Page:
Sacramento, California, is one of those cities you don’t hear much about, and when you do it’s often a mixed review. But the city actually has some worthwhile sites and, as the capitol of the most populous state in the US, surprisingly rich culture.
While exploring various neighborhoods in Sacramento on a layover earlier this week, I discovered a pleasant two-mile walking route. Although the basic walk is pretty much a straight shot from the Sacramento river eastward, there are lots of spots to meander off path and explore the best of what California’s capitol has to offer.
This walk begins in its historic-turned-touristic Old Sac, then heads east to Sacramento’s downtown business center and the State Capitol, and finally ends in midtown Sacramento — a hip, artsy, independent core with some of the best dining and shopping options in the city.
Stop 1: Old Sacramento (Old Sac)
Old Sac is a free California state historic park, and admittedly very touristy. However, it’s worth a brief visit if only to see the great Old West gold rush architecture and stop in one or all of the old-styled candy stores filled with salt water taffy, hard candies, and large wooden barrels.
One thing to note: many of the shops and museums in Old Sac close early, including the California State Railroad Museum, which is its biggest and best attraction (besides candy). When I arrived a little after five, half of the buildings were already locked up for the night including the railroad museum. However, I have been to the museum on previous trips and its extensive collection of trains from the 19th and 20th centuries is definitely worth checking out if you have the time. $10 adults/$5 kids /under 5 free
Stop 2: Downtown Sacramento
After you’re done exploring Old Sac, head east toward downtown Sacramento and the California State Capitol. It’s a bit tricky leaving Old Sac on foot because it is completely cut off from the rest of modern Sacramento by The 5 (or I-5 for non-Californians). The two best options are to either walk to the south end of Old Sac until you see the gold bridge crossing the water at Capitol Mall and turn left, or walk up K Street by taking the tunnel-like pedestrian passageway beneath Interstate-5.
At the heart of downtown Sacramento is the California State Capitol. So whichever route you take, start making your way there as directly or indirectly as you want. If you’re in the mood for a snack, I recommend Estelle’s Patisserie on 8th and J Street for some sweet French pastries or savory sandwiches. In general, food in downtown will be better than anything you’ll find in Old Sac because it is catering to businessmen, politicians, and other repeat customers where only the strong restaurants survive (as opposed to one-time tourists).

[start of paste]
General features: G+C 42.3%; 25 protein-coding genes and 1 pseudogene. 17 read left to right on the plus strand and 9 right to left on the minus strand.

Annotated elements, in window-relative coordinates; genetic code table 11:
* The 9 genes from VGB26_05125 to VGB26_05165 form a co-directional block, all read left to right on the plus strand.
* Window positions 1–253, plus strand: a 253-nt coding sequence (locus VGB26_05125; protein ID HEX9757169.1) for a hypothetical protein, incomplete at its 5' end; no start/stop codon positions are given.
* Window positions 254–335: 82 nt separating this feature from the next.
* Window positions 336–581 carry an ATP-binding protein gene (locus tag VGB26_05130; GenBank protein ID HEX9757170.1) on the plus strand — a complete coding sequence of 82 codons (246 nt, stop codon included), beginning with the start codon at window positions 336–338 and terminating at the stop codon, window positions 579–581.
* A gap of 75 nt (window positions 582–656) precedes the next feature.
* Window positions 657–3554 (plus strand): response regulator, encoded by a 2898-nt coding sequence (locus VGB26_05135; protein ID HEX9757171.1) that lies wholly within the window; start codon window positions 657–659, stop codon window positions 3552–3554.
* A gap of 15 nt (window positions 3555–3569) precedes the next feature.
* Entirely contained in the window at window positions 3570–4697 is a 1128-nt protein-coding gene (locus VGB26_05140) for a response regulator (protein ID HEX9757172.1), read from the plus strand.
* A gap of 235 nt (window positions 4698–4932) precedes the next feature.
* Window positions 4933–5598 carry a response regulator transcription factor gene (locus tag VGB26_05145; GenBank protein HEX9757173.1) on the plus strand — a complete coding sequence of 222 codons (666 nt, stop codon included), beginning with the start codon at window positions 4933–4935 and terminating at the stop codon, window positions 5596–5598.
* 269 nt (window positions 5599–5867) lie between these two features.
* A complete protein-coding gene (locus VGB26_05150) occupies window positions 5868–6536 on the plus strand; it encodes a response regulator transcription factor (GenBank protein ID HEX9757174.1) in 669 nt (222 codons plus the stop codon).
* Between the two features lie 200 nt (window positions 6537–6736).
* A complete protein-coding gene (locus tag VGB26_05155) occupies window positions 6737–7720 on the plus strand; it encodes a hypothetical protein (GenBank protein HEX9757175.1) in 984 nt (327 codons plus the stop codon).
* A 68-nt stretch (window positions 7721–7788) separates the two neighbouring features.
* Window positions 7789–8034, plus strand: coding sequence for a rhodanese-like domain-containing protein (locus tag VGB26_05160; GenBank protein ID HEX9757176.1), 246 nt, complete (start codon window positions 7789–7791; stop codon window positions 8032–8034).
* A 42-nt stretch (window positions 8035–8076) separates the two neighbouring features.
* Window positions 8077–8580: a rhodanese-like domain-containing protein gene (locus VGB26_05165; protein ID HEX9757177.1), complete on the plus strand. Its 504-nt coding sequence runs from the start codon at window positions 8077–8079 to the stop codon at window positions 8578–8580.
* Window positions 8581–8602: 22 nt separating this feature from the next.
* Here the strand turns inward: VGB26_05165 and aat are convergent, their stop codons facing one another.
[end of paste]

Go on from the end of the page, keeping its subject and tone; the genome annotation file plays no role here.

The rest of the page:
Stop 3: California State Capitol and Museum
The California State Capitol was modeled after the United States Capitol in Washington DC, albeit on a much smaller scale. It’s a beautiful building inside and out, and is filled with interesting history. Free tours are available daily from 9:00 am to 4:00 pm. Advance booking is not required unless you are in a group of ten or more. The tours generally last about 45 minutes, but can go longer or shorter depending on the mood of the guide and crowd. My guide, Bill, was extremely knowledgable about the history and art of the building and how it evolved over the years. All tours begin in the basement at the statue of the boy Christopher Columbus, to be replaced with a statue of Ronald Reagan in the near future.
Stop 4: Mid-town Sacramento
After checking out the California State Capitol Museum, continue heading east toward mid-town. Going through the capitol grounds is ideal for the shady, park-like respite it offers.
After leaving the Capitol grounds, you’ll walk a few blocks through historic Victorian homes interspersed with newer architecture and shops. Once you cross 20th Street, you’ll be in the heart of Mid-town, also known as the Grid. This is probably the best spot to shop and eat like a local. It has an artsy, independent vibe, and a smaller city feel than the business downtown a mile away. I recommend trying Rick’s Dessert Diner on J and 24th Street.
This is where the walking tour ends. A short half mile extension could be a quick stop by Sutters Fort State Historic Park on 28th and L St. It’s a comparatively mediocre attraction, but could be fun for kids, history buffs, or those who have never seen frontier-life reenacted.
— Laura Rowley